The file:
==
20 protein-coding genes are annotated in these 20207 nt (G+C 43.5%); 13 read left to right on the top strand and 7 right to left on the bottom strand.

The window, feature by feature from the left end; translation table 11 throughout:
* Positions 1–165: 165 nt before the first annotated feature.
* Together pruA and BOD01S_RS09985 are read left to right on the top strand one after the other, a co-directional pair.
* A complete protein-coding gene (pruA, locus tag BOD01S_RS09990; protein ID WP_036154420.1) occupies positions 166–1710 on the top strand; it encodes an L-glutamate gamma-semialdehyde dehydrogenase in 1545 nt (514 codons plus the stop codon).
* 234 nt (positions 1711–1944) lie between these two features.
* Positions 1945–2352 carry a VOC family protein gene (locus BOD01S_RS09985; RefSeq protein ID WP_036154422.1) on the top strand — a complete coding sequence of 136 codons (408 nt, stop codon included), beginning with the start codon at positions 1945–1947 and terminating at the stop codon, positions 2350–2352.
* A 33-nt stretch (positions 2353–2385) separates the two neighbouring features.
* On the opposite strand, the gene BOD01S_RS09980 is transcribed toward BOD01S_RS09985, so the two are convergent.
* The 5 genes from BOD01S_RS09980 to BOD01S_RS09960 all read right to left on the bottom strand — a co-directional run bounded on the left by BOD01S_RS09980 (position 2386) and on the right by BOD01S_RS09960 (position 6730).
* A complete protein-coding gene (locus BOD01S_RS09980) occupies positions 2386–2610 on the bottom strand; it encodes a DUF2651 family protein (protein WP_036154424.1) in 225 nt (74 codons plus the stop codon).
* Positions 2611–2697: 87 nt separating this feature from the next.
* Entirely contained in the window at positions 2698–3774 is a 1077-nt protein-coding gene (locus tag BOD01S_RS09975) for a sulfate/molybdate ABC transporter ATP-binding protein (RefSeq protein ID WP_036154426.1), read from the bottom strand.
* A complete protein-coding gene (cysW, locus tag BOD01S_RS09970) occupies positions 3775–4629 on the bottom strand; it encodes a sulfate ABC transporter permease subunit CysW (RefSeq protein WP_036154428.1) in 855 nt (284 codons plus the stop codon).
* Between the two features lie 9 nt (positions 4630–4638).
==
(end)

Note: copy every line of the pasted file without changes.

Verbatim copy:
20 protein-coding genes are annotated in these 20207 nt (G+C 43.5%); 13 read left to right on the top strand and 7 right to left on the bottom strand.

The window, feature by feature from the left end; translation table 11 throughout:
* Positions 1–165: 165 nt before the first annotated feature.
* Together pruA and BOD01S_RS09985 are read left to right on the top strand one after the other, a co-directional pair.
* A complete protein-coding gene (pruA, locus tag BOD01S_RS09990; protein ID WP_036154420.1) occupies positions 166–1710 on the top strand; it encodes an L-glutamate gamma-semialdehyde dehydrogenase in 1545 nt (514 codons plus the stop codon).
* 234 nt (positions 1711–1944) lie between these two features.
* Positions 1945–2352 carry a VOC family protein gene (locus BOD01S_RS09985; RefSeq protein ID WP_036154422.1) on the top strand — a complete coding sequence of 136 codons (408 nt, stop codon included), beginning with the start codon at positions 1945–1947 and terminating at the stop codon, positions 2350–2352.
* A 33-nt stretch (positions 2353–2385) separates the two neighbouring features.
* On the opposite strand, the gene BOD01S_RS09980 is transcribed toward BOD01S_RS09985, so the two are convergent.
* The 5 genes from BOD01S_RS09980 to BOD01S_RS09960 all read right to left on the bottom strand — a co-directional run bounded on the left by BOD01S_RS09980 (position 2386) and on the right by BOD01S_RS09960 (position 6730).
* A complete protein-coding gene (locus BOD01S_RS09980) occupies positions 2386–2610 on the bottom strand; it encodes a DUF2651 family protein (protein WP_036154424.1) in 225 nt (74 codons plus the stop codon).
* Positions 2611–2697: 87 nt separating this feature from the next.
* Entirely contained in the window at positions 2698–3774 is a 1077-nt protein-coding gene (locus tag BOD01S_RS09975) for a sulfate/molybdate ABC transporter ATP-binding protein (RefSeq protein ID WP_036154426.1), read from the bottom strand.
* A complete protein-coding gene (cysW, locus tag BOD01S_RS09970) occupies positions 3775–4629 on the bottom strand; it encodes a sulfate ABC transporter permease subunit CysW (RefSeq protein WP_036154428.1) in 855 nt (284 codons plus the stop codon).
* Between the two features lie 9 nt (positions 4630–4638).